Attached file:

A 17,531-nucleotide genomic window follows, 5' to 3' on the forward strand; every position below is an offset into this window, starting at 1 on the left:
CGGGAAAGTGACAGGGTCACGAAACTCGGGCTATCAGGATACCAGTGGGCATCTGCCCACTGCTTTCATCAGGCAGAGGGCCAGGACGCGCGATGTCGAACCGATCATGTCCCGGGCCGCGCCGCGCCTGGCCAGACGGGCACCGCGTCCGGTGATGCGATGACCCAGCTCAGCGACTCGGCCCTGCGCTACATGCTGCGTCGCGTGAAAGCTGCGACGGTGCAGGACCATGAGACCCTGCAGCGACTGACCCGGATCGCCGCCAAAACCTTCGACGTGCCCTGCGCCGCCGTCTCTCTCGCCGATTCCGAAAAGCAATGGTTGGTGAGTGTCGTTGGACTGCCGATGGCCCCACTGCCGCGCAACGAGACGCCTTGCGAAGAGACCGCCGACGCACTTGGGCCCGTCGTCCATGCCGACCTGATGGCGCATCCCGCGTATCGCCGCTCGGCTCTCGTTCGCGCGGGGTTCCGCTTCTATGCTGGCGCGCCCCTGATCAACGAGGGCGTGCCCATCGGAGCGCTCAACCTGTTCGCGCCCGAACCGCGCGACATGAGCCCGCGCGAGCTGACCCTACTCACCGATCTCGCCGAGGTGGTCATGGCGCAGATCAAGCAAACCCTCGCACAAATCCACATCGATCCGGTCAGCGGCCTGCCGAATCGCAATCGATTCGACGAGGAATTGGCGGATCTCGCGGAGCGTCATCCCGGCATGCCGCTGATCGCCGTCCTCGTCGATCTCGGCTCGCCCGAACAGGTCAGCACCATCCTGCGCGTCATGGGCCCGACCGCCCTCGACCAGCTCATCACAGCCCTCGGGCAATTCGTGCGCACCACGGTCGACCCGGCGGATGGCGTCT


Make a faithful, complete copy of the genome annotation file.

A 17,531-nucleotide genomic window follows, 5' to 3' on the forward strand; every position below is an offset into this window, starting at 1 on the left:
CGGGAAAGTGACAGGGTCACGAAACTCGGGCTATCAGGATACCAGTGGGCATCTGCCCACTGCTTTCATCAGGCAGAGGGCCAGGACGCGCGATGTCGAACCGATCATGTCCCGGGCCGCGCCGCGCCTGGCCAGACGGGCACCGCGTCCGGTGATGCGATGACCCAGCTCAGCGACTCGGCCCTGCGCTACATGCTGCGTCGCGTGAAAGCTGCGACGGTGCAGGACCATGAGACCCTGCAGCGACTGACCCGGATCGCCGCCAAAACCTTCGACGTGCCCTGCGCCGCCGTCTCTCTCGCCGATTCCGAAAAGCAATGGTTGGTGAGTGTCGTTGGACTGCCGATGGCCCCACTGCCGCGCAACGAGACGCCTTGCGAAGAGACCGCCGACGCACTTGGGCCCGTCGTCCATGCCGACCTGATGGCGCATCCCGCGTATCGCCGCTCGGCTCTCGTTCGCGCGGGGTTCCGCTTCTATGCTGGCGCGCCCCTGATCAACGAGGGCGTGCCCATCGGAGCGCTCAACCTGTTCGCGCCCGAACCGCGCGACATGAGCCCGCGCGAGCTGACCCTACTCACCGATCTCGCCGAGGTGGTCATGGCGCAGATCAAGCAAACCCTCGCACAAATCCACATCGATCCGGTCAGCGGCCTGCCGAATCGCAATCGATTCGACGAGGAATTGGCGGATCTCGCGGAGCGTCATCCCGGCATGCCGCTGATCGCCGTCCTCGTCGATCTCGGCTCGCCCGAACAGGTCAGCACCATCCTGCGCGTCATGGGCCCGACCGCCCTCGACCAGCTCATCACAGCCCTCGGGCAATTCGTGCGCACCACGGTCGACCCGGCGGATGGCGTCT